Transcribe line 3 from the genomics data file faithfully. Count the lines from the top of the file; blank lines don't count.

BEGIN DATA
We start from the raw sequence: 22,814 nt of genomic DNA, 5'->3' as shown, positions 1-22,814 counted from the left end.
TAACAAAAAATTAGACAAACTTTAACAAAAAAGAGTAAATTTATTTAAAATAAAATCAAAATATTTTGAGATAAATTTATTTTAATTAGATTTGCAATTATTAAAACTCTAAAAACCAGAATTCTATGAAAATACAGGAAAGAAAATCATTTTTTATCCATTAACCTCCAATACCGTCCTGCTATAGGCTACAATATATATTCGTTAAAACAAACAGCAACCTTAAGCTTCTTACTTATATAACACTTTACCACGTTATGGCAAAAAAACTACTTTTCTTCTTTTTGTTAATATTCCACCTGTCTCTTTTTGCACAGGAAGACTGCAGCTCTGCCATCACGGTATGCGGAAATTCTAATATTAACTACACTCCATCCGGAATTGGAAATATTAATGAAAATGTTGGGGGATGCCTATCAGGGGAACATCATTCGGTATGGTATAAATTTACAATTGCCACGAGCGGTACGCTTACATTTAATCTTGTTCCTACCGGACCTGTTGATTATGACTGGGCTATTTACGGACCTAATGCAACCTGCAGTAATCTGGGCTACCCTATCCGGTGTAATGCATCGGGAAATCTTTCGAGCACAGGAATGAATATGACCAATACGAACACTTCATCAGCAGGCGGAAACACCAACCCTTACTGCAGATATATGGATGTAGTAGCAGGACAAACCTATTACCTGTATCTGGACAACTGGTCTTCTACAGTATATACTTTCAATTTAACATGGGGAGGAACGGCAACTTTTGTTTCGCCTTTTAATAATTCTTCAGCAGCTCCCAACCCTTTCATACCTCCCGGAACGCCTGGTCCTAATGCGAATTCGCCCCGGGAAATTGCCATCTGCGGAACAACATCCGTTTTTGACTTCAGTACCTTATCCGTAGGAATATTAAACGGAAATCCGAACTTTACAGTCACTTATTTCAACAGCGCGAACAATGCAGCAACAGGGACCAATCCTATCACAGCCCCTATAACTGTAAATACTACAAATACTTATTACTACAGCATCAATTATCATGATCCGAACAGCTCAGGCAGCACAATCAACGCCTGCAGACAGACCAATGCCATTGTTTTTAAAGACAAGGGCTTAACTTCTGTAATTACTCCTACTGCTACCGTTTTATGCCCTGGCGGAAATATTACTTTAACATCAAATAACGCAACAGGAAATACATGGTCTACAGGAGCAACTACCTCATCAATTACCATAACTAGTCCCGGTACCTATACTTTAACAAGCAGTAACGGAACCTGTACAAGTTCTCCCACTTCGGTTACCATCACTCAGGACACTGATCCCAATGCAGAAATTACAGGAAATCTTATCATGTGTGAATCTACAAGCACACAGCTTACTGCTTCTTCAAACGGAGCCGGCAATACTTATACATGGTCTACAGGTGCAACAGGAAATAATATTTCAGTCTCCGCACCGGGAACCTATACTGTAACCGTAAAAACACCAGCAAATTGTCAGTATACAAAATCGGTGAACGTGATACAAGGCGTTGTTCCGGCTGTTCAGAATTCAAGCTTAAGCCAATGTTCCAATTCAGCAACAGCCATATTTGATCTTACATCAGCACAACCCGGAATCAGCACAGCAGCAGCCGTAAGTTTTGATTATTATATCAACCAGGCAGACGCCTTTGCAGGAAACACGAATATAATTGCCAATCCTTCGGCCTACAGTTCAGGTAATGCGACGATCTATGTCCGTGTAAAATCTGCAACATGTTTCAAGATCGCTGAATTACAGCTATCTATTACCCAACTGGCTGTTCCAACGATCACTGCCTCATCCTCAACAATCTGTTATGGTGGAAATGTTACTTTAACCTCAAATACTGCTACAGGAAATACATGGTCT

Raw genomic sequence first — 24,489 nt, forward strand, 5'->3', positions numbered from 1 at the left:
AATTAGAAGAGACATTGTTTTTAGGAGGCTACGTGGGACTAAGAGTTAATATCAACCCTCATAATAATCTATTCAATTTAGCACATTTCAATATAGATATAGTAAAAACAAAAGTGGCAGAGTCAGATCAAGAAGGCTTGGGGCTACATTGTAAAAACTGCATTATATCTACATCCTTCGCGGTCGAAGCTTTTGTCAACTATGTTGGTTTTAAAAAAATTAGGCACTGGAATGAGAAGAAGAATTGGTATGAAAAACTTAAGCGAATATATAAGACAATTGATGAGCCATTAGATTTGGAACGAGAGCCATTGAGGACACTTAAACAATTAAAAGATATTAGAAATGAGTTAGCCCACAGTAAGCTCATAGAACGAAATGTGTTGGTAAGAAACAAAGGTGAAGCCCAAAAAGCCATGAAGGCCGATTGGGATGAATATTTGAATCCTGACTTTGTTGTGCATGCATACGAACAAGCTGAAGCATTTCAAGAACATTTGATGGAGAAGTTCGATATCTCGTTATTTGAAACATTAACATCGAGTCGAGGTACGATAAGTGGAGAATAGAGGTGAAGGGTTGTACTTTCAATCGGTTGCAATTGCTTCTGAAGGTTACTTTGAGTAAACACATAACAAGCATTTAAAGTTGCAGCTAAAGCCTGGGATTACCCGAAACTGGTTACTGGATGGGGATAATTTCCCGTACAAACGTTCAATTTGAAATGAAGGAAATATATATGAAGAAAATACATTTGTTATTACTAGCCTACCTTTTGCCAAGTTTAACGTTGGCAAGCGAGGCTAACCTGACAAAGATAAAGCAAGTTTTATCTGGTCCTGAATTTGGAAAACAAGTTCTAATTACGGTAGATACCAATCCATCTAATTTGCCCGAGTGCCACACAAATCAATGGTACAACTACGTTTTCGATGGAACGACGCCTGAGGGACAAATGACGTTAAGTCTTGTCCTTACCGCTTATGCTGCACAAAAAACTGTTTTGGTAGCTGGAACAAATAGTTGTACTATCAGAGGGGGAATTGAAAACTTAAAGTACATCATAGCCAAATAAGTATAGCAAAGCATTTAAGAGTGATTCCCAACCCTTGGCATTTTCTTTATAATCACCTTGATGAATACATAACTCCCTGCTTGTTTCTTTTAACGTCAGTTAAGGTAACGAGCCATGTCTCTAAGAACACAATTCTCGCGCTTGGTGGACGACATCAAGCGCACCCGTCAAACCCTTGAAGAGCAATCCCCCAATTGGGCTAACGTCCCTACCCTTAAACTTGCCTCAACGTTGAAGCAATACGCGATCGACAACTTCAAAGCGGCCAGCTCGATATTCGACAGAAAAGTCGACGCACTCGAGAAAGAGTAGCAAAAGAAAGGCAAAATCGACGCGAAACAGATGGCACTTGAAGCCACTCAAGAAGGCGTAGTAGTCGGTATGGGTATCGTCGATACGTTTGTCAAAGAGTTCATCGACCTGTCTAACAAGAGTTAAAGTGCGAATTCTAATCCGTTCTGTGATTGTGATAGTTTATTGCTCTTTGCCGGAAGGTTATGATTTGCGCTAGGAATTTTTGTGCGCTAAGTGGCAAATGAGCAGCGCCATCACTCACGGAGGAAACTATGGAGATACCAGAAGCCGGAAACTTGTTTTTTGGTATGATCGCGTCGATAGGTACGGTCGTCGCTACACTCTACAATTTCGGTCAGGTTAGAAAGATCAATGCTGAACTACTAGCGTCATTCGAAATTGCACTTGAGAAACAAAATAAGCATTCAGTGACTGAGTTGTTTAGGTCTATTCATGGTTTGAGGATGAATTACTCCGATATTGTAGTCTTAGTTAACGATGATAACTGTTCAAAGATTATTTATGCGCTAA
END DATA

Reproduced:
Raw genomic sequence first — 24,489 nt, forward strand, 5'->3', positions numbered from 1 at the left: